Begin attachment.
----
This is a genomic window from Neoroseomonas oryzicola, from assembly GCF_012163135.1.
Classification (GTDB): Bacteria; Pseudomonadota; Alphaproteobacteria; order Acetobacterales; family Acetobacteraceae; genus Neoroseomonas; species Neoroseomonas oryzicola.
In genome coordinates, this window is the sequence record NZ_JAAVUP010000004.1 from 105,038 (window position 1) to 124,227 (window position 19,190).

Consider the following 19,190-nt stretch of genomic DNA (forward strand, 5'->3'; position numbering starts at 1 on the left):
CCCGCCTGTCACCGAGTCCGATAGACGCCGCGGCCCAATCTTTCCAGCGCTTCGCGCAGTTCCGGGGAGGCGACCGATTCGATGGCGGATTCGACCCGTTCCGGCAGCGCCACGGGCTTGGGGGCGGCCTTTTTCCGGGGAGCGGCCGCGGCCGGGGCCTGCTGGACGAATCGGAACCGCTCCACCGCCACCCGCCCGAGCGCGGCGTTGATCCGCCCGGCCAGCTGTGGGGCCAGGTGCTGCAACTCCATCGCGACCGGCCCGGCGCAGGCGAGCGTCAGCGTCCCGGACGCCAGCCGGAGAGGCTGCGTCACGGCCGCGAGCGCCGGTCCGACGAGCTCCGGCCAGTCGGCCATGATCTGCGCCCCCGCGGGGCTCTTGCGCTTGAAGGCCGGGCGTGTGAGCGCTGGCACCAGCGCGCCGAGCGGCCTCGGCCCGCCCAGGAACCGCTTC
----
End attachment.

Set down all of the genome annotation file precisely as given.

This is a genomic window from Neoroseomonas oryzicola, from assembly GCF_012163135.1.
Classification (GTDB): Bacteria; Pseudomonadota; Alphaproteobacteria; order Acetobacterales; family Acetobacteraceae; genus Neoroseomonas; species Neoroseomonas oryzicola.
In genome coordinates, this window is the sequence record NZ_JAAVUP010000004.1 from 105,038 (window position 1) to 124,227 (window position 19,190).

Consider the following 19,190-nt stretch of genomic DNA (forward strand, 5'->3'; position numbering starts at 1 on the left):
CCCGCCTGTCACCGAGTCCGATAGACGCCGCGGCCCAATCTTTCCAGCGCTTCGCGCAGTTCCGGGGAGGCGACCGATTCGATGGCGGATTCGACCCGTTCCGGCAGCGCCACGGGCTTGGGGGCGGCCTTTTTCCGGGGAGCGGCCGCGGCCGGGGCCTGCTGGACGAATCGGAACCGCTCCACCGCCACCCGCCCGAGCGCGGCGTTGATCCGCCCGGCCAGCTGTGGGGCCAGGTGCTGCAACTCCATCGCGACCGGCCCGGCGCAGGCGAGCGTCAGCGTCCCGGACGCCAGCCGGAGAGGCTGCGTCACGGCCGCGAGCGCCGGTCCGACGAGCTCCGGCCAGTCGGCCATGATCTGCGCCCCCGCGGGGCTCTTGCGCTTGAAGGCCGGGCGTGTGAGCGCTGGCACCAGCGCGCCGAGCGGCCTCGGCCCGCCCAGGAACCGCTTC